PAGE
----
Ignasi Puig and Maria Calaf (Fundació ENT) attended the “Global Cleaner Production & Sustainable Consumption Conference” held from 1st to 4th November in Sitges (Barcelona). On Sunday they presented their poster “Prospects for landfill mining in Spain and preliminary experiences”.
The research aims at reviewing some preliminary experiences of landfill mining in Europe and in Spain, and at offering a perspective of landfill mining in Spain. Estimations of the number of potentially suitable landfills, their main features, their estimated waste composition, the prospects of material recuperation and their relation with the import/export Spanish flows will be provided.
Some international experiences will be analysed. In Spain there is still no landfill mining experience, but some case of waste removal from landfill with conservation purposes has occurred. It will also be briefly explained.
Among the issues studied for the Spanish case there are the quantity and quality of resources deposited in landfills, the costs for the implementation of the project, social issues i.e. the number of jobs created, the price of certain resources on the market or the environmental impact related to its implementation.
Several projects have been carried out to date on resource extraction from landfills all around the planet, mainly in the United States but also in Europe and Asia. In most cases the initiative has come from the government and had as the main objective to solve a specific problem in the region, such as the conservation of the area where the landfill was located or the prevention of soil or water pollution.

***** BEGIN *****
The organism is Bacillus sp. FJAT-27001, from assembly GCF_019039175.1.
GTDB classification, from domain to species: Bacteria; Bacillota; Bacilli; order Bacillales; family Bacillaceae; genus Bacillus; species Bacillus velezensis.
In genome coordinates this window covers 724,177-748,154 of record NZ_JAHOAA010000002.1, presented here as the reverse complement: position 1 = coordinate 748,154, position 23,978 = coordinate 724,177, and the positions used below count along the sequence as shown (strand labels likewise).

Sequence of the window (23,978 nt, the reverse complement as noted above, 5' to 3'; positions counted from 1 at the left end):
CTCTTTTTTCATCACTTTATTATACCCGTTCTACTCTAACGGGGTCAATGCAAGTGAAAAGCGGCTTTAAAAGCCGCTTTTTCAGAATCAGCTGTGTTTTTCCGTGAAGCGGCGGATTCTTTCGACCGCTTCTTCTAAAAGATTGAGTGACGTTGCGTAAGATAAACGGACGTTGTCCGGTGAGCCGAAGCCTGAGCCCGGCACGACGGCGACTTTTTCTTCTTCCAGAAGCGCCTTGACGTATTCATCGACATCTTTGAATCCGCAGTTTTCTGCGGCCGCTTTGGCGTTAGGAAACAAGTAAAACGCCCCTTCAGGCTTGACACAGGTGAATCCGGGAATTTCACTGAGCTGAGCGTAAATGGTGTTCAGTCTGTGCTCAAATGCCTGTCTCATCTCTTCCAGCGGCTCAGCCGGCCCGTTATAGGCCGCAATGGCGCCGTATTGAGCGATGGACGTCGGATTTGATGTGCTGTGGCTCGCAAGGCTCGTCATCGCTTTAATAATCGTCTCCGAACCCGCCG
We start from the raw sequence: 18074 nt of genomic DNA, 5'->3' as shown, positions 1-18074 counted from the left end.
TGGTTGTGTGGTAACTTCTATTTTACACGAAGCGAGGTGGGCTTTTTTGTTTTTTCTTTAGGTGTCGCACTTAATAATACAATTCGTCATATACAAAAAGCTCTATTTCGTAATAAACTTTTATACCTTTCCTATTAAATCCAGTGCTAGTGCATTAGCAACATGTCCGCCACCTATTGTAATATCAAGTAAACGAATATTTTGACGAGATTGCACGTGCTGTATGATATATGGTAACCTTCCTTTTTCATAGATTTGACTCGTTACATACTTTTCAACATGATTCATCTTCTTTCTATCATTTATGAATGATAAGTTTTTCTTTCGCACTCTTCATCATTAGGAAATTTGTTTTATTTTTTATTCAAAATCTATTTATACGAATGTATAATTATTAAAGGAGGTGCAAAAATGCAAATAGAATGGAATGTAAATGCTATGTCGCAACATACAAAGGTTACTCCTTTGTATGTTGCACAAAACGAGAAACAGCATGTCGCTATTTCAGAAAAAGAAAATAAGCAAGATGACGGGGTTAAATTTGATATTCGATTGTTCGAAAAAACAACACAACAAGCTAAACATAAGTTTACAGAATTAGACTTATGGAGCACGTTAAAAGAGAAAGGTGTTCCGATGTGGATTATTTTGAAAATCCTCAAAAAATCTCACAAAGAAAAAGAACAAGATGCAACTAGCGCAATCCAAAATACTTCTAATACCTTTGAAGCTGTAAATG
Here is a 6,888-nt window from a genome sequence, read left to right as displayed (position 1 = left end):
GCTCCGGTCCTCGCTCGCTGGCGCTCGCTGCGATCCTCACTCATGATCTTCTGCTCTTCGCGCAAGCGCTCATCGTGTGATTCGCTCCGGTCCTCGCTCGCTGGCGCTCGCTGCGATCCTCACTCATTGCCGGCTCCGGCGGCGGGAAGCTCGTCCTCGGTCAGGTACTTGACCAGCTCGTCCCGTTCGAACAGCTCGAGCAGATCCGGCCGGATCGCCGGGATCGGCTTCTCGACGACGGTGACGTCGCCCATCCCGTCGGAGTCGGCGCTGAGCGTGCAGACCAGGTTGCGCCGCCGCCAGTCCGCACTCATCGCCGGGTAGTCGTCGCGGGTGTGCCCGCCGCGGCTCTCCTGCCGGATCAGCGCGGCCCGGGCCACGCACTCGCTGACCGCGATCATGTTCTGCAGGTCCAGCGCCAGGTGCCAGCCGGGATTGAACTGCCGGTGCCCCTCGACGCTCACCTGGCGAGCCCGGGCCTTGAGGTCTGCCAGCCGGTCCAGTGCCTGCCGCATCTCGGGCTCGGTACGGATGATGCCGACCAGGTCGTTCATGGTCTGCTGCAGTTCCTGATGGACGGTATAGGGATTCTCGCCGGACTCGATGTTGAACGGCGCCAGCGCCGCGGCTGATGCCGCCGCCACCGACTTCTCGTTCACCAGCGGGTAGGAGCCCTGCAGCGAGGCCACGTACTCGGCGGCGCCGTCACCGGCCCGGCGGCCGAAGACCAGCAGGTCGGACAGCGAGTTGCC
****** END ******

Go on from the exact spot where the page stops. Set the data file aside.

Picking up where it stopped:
It was not until more recently that proper landfill mining projects have been developed, putting the main emphasis on the recovery of the resources contained in landfills, in an experimental way. This new perspective of landfill mining, in addition to an economic interest, has an environmental potential in terms, for example, of climate change mitigation and of pressure reduction on scarce natural resources, and a social potential for the creation of new jobs.
In Spain there are at least 275 million tons of household wastes deposited in landfills. An estimated 50% of the content is land (with some organic matter strongly degraded), between 20 and 30% are fuels (plastics, paper and wood), a 10% inorganic materials (glass, cement and stones) and the remainder are metals (2-5%) (mostly ferrous).
Among the materials landfilled during the period 1980 and 2010, there is an estimated content of around 10 million tonnes of ferrous and 1.8 million tonnes of non-ferrous metals, including very valuable materials such as gold, palladium, beryllium, gallium, platinum and the so-called rare earth group (neodymium, scandium, yttrium, etc.) which were part of electric and electronic devices, mainly mobile phones, MP3, headphones, microphones, speakers, computers, televisions, etc.
The materialization of the potential of landfill mining depends on several factors, including the quantity and quality of resources deposited in landfills, the technological capacity available for the separation of materials, the cost of extraction and separation technology or the price of certain resources on the market, which in turn depends on their demand. Each landfill requires a specific investigation study for its feasibility.
Further research is seen as necessary to step deeply in the Spanish landfill mining feasibility. For instance, a detailed selection amongst the sanitary landfills as well as a real content analysis of some of them to determine which are the most suitable to implement such strategy.